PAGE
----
OSHA‚ Directorate of Enforcement Programs recently issued enforcement guidance on the application of the PSM standard (29 CFR 1910.119) requirements regarding Recognized and Generally Accepted Good Engineering Practices (RAGAGEP). These good engineering practices are most often found in published industry consensus standards (e.g. ANSI/IIAR 2-2008 Ammonia Refrigeration Systems) and codes (e.g. NFPA 70 National Electric Codes). Under certain circumstances RAGAGEP can include a facility‚ internal standards.
There are three provisions of 29 CFR 1910.119 which reference RAGAGEP:
- (d)(3)(ii): Employers must document that all equipment in PSM-covered processes complies with RAGAGEP
- (j)(4)(ii): Inspection and tests on process equipment subject to the mechanical integrity requirements must be conducted in accordance with RAGAGEP
- (j)(4(iii): Frequency of tests and inspections must follow manufacturer‚ recommendations and RAGAGEP.
In short, under the PSM Standard, RAGAGEP applies to the following components of covered process equipment:
- Inspection and test practices
- Inspection and test frequencies
Shall‚Äô and Should in RAGAGEP
In this memorandum OSHA sets forth its view that the use of shall, must or similar language in published RAGAGEP establishes that the practice is mandatory, and if an employer deviates from shall or shall not requirements in the applicable RAGAGEP, a violation will be presumed.
OSHA contends that the use of should or similar language in the RAGAGEP reflects an acceptable or preferred approach to controlling a recognized hazard. If the employer complies with the RAGAGEP recommended approach, OSHA will presume that such an approach to the hazard is acceptable.
However, if an employer chooses an approach other than the one the RAGAGEP says should apply, OSHA inspectors (CSHOs) are instructed to evaluate whether the employer‚ alternate approach is at least as protective as the RAGAGEP suggested approach.
CSHO‚ are given additional guidance in evaluating an employer‚ RAGAGEP compliance and are instructed to:
- Evaluate whether multiple RAGAGEP apply to a specific process.
- Remember that employers do not need to comply with a RAGAGEP provision that is not applicable to its specific worksite conditions, situations or applications.
- Evaluate whether an employer is using a RAGAGEP outside of its intended application (e.g., applying ammonia refrigeration standards in a chemical plant or refinery). Use of inapplicable RAGAGEP is grounds for a citation.
- If a RAGAGEP does not fully apply, the employer‚ internal standards are expected to address the process hazards; the adequacy of these internal standards is to be addressed on a case-by-case basis.
- An employer‚ internal standards may be more stringent that the relevant RAGAGEP (to control hazards unique to the process). Under these circumstances, if an employer meets RAGAGEP requirements, but fails to comply with its own internal standards, it may be grounds for a citation.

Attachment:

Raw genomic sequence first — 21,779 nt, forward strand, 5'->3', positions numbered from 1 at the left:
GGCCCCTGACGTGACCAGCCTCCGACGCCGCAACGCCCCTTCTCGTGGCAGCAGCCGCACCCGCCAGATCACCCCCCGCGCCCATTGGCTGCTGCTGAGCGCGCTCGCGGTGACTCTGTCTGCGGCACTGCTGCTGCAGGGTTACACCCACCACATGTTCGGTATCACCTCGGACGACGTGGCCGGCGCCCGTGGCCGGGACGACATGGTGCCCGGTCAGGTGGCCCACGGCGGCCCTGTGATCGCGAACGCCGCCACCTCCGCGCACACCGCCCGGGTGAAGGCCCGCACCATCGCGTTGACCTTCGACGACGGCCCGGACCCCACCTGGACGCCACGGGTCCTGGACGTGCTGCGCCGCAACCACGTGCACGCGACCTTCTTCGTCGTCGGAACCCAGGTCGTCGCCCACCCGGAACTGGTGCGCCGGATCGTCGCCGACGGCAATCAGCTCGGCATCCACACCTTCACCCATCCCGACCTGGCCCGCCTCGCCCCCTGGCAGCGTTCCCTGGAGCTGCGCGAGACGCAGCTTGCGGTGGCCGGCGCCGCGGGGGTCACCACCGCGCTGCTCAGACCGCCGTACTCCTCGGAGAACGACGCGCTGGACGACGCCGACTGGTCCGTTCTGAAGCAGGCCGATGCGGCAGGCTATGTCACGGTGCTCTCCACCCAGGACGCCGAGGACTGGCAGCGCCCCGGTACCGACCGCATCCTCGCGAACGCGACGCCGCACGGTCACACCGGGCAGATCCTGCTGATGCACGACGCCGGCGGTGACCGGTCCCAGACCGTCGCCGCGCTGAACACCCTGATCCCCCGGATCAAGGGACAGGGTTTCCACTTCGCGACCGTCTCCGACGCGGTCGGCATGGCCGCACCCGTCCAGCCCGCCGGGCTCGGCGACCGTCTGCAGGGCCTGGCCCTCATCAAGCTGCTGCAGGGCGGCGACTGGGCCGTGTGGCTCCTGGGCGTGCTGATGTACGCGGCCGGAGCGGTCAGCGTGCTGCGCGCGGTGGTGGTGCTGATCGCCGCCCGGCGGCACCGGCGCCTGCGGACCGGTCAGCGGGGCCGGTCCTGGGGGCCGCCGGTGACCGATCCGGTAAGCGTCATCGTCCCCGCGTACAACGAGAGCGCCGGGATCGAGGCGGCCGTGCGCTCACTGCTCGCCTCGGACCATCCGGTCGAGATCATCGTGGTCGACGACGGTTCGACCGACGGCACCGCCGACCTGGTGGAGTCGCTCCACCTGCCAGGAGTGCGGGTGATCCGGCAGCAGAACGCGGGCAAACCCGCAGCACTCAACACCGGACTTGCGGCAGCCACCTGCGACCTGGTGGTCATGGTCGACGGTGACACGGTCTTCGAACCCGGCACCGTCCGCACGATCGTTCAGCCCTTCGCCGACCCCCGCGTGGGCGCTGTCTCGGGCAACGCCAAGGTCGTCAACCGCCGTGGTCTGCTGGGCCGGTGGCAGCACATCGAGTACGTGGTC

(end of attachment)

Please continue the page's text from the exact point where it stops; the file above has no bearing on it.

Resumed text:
- Selectively applying individual provisions from multiple RAGAGEP addressing similar hazards may be inappropriate, and may lead to citations (to be evaluated on a case-by-case basis).
- Failure to document that the inspection and testing of equipment complies with RAGAGEP (1910.119 (j)(4)(ii) and (iii)) constitutes a violation.
- Employers must document that the covered process equipment complies with RAGAGEP. Failure to document compliance (and any deviation from compliance) with RAGAGEP is a violation.
- Equipment covered under PSM‚ Mechanical Integrity provision (1910.119(j)) that is outside acceptable limits as defined by the Process Safety Information (with reference to RAGAGEP) is a violation.
- Older equipment may not be subject to a RAGAGEP (because none existed at the time of design and construction, or the design and construction was done pursuant to codes and standards no longer in use). In such cases, employers are required to document that the equipment is designed and operating in a safe manner.
- If an updated RAGAGEP explicitly provides that the new requirements are retroactive, OSHA expects employers to conform to the new requirements. If the update is not retroactive, OSHA still expects employers to confirm that the process equipment is designed, maintained, inspected, tested and operated in a safe manner, through use of Process Hazard Analysis (PHA) revalidation, management of change (MOC) process, or corporate monitoring and review of published standards.
OSHA has shifted its enforcement emphasis to longer, more thorough inspections, and PSM inspections rank as one of OSHA‚ enforcement priorities. This new enforcement guidance addresses potential citations related to the application of RAGAGEP to covered processes. Citations for RAGAGEP related violations are often seen with respect to Process Safety Information (identifying the applicable RAGAGEP), Mechanical Integrity, and Testing and Inspections. Employers are well served to regularly review the RAGAGEP which apply to their processes.